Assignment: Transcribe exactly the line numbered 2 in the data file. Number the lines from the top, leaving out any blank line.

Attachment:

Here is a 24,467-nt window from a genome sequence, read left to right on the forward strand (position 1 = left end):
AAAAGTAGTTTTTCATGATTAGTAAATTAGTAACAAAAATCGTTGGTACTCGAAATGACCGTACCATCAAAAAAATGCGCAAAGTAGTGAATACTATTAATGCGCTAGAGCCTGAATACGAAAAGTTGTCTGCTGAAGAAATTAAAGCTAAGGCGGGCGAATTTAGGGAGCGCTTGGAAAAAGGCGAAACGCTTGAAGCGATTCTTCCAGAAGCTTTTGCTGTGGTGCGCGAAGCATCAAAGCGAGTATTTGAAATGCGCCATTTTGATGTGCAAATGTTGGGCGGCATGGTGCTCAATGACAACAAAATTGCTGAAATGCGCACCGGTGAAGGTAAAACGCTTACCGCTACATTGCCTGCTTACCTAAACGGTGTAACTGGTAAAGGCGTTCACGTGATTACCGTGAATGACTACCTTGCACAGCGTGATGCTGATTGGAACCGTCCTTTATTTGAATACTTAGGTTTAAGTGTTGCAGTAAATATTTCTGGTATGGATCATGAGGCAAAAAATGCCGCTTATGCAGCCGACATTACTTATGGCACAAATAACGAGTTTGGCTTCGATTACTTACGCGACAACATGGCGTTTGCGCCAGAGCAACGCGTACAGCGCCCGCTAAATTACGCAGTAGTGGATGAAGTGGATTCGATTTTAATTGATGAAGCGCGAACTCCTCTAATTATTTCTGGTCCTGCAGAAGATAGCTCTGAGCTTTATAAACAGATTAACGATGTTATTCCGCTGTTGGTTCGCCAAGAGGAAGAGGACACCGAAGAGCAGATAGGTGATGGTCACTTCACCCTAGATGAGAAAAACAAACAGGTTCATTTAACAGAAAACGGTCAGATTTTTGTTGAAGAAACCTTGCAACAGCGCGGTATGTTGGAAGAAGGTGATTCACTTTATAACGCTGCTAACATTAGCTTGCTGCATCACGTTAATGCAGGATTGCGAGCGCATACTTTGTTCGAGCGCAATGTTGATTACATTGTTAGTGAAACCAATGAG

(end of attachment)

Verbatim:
AAAAGTAGTTTTTCATGATTAGTAAATTAGTAACAAAAATCGTTGGTACTCGAAATGACCGTACCATCAAAAAAATGCGCAAAGTAGTGAATACTATTAATGCGCTAGAGCCTGAATACGAAAAGTTGTCTGCTGAAGAAATTAAAGCTAAGGCGGGCGAATTTAGGGAGCGCTTGGAAAAAGGCGAAACGCTTGAAGCGATTCTTCCAGAAGCTTTTGCTGTGGTGCGCGAAGCATCAAAGCGAGTATTTGAAATGCGCCATTTTGATGTGCAAATGTTGGGCGGCATGGTGCTCAATGACAACAAAATTGCTGAAATGCGCACCGGTGAAGGTAAAACGCTTACCGCTACATTGCCTGCTTACCTAAACGGTGTAACTGGTAAAGGCGTTCACGTGATTACCGTGAATGACTACCTTGCACAGCGTGATGCTGATTGGAACCGTCCTTTATTTGAATACTTAGGTTTAAGTGTTGCAGTAAATATTTCTGGTATGGATCATGAGGCAAAAAATGCCGCTTATGCAGCCGACATTACTTATGGCACAAATAACGAGTTTGGCTTCGATTACTTACGCGACAACATGGCGTTTGCGCCAGAGCAACGCGTACAGCGCCCGCTAAATTACGCAGTAGTGGATGAAGTGGATTCGATTTTAATTGATGAAGCGCGAACTCCTCTAATTATTTCTGGTCCTGCAGAAGATAGCTCTGAGCTTTATAAACAGATTAACGATGTTATTCCGCTGTTGGTTCGCCAAGAGGAAGAGGACACCGAAGAGCAGATAGGTGATGGTCACTTCACCCTAGATGAGAAAAACAAACAGGTTCATTTAACAGAAAACGGTCAGATTTTTGTTGAAGAAACCTTGCAACAGCGCGGTATGTTGGAAGAAGGTGATTCACTTTATAACGCTGCTAACATTAGCTTGCTGCATCACGTTAATGCAGGATTGCGAGCGCATACTTTGTTCGAGCGCAATGTTGATTACATTGTTAGTGAAACCAATGAG